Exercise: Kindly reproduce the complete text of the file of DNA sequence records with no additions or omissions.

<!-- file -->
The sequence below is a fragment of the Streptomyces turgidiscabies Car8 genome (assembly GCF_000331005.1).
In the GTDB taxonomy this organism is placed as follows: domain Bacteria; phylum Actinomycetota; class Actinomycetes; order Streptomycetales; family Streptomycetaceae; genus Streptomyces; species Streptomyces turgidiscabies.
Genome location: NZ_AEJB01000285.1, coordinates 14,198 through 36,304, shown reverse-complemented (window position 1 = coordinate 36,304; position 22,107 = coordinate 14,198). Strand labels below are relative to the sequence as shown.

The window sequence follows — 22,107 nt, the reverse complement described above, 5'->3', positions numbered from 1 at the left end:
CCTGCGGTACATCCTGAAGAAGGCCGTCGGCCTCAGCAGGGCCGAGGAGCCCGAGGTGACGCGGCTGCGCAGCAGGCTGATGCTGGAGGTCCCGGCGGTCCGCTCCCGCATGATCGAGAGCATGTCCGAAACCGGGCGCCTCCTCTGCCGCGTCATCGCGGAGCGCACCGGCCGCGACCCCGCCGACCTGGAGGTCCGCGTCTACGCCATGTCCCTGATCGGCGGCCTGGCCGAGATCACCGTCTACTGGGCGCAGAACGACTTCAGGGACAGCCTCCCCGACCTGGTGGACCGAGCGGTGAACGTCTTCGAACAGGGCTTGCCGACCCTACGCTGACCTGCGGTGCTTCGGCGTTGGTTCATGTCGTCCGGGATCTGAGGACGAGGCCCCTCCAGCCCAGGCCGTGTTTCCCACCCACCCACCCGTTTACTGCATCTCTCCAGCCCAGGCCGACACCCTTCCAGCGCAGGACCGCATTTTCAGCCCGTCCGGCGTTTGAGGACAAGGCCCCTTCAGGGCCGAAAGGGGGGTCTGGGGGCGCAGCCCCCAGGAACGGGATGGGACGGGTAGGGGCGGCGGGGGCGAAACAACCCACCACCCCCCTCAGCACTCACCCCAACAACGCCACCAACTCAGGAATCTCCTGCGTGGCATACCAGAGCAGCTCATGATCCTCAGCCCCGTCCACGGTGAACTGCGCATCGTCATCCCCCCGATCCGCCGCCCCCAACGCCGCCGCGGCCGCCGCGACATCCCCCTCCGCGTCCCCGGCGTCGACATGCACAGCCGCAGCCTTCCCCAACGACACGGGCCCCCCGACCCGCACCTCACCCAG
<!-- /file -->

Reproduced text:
The sequence below is a fragment of the Streptomyces turgidiscabies Car8 genome (assembly GCF_000331005.1).
In the GTDB taxonomy this organism is placed as follows: domain Bacteria; phylum Actinomycetota; class Actinomycetes; order Streptomycetales; family Streptomycetaceae; genus Streptomyces; species Streptomyces turgidiscabies.
Genome location: NZ_AEJB01000285.1, coordinates 14,198 through 36,304, shown reverse-complemented (window position 1 = coordinate 36,304; position 22,107 = coordinate 14,198). Strand labels below are relative to the sequence as shown.

The window sequence follows — 22,107 nt, the reverse complement described above, 5'->3', positions numbered from 1 at the left end:
CCTGCGGTACATCCTGAAGAAGGCCGTCGGCCTCAGCAGGGCCGAGGAGCCCGAGGTGACGCGGCTGCGCAGCAGGCTGATGCTGGAGGTCCCGGCGGTCCGCTCCCGCATGATCGAGAGCATGTCCGAAACCGGGCGCCTCCTCTGCCGCGTCATCGCGGAGCGCACCGGCCGCGACCCCGCCGACCTGGAGGTCCGCGTCTACGCCATGTCCCTGATCGGCGGCCTGGCCGAGATCACCGTCTACTGGGCGCAGAACGACTTCAGGGACAGCCTCCCCGACCTGGTGGACCGAGCGGTGAACGTCTTCGAACAGGGCTTGCCGACCCTACGCTGACCTGCGGTGCTTCGGCGTTGGTTCATGTCGTCCGGGATCTGAGGACGAGGCCCCTCCAGCCCAGGCCGTGTTTCCCACCCACCCACCCGTTTACTGCATCTCTCCAGCCCAGGCCGACACCCTTCCAGCGCAGGACCGCATTTTCAGCCCGTCCGGCGTTTGAGGACAAGGCCCCTTCAGGGCCGAAAGGGGGGTCTGGGGGCGCAGCCCCCAGGAACGGGATGGGACGGGTAGGGGCGGCGGGGGCGAAACAACCCACCACCCCCCTCAGCACTCACCCCAACAACGCCACCAACTCAGGAATCTCCTGCGTGGCATACCAGAGCAGCTCATGATCCTCAGCCCCGTCCACGGTGAACTGCGCATCGTCATCCCCCCGATCCGCCGCCCCCAACGCCGCCGCGGCCGCCGCGACATCCCCCTCCGCGTCCCCGGCGTCGACATGCACAGCCGCAGCCTTCCCCAACGACACGGGCCCCCCGACCCGCACCTCACCCAG